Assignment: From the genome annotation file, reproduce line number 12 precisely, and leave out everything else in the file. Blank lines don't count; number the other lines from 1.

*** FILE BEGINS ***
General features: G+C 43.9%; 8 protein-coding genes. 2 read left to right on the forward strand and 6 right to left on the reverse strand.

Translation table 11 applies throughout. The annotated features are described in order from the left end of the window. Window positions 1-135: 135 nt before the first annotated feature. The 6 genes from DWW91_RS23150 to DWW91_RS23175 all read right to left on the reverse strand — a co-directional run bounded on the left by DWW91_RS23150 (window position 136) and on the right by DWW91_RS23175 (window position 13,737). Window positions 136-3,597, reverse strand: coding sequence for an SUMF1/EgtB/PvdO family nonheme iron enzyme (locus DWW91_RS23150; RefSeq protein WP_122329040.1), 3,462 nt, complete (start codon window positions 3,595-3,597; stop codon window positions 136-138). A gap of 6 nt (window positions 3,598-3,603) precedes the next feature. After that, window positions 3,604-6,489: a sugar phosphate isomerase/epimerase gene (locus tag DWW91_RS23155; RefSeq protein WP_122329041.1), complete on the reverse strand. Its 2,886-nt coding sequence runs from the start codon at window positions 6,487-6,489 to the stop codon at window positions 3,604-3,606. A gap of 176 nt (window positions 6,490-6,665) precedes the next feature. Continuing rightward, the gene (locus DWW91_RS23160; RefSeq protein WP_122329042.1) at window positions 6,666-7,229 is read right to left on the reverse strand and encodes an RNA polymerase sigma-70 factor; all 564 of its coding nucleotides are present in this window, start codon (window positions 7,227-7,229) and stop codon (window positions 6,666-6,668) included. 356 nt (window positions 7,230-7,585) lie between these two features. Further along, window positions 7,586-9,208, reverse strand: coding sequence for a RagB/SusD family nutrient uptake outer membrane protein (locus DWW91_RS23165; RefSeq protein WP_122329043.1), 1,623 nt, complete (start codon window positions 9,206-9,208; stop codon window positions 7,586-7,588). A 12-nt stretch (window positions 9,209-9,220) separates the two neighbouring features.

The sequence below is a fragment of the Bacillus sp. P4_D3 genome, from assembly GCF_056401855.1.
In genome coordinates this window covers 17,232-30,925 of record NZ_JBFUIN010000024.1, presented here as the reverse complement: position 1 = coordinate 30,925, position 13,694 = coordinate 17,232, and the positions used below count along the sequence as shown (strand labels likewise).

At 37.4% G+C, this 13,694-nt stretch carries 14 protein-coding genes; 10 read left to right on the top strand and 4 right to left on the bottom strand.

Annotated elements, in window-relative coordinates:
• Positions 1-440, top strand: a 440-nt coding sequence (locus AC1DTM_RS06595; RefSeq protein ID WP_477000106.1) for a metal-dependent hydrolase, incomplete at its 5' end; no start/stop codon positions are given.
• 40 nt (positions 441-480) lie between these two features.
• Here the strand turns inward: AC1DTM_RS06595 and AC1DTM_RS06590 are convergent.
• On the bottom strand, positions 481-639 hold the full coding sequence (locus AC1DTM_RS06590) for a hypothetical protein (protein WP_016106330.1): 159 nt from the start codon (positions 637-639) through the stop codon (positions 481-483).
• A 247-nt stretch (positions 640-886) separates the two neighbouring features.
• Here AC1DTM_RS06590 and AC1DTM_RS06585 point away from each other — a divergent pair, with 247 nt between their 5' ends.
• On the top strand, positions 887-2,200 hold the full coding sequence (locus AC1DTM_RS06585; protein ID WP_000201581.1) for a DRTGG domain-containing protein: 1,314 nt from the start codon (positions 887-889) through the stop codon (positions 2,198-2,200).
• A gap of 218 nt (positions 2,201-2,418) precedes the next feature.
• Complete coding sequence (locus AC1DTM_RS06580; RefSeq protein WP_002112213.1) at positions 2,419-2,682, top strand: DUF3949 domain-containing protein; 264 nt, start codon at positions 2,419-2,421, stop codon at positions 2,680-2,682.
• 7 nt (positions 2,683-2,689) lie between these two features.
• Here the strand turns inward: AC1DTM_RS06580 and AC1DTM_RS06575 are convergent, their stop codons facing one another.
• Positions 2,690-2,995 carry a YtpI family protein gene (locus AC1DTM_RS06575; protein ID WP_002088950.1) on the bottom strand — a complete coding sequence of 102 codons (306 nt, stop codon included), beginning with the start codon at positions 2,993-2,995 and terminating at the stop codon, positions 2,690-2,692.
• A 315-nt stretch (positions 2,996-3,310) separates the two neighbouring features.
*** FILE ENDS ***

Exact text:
• Here AC1DTM_RS06590 and AC1DTM_RS06585 point away from each other — a divergent pair, with 247 nt between their 5' ends.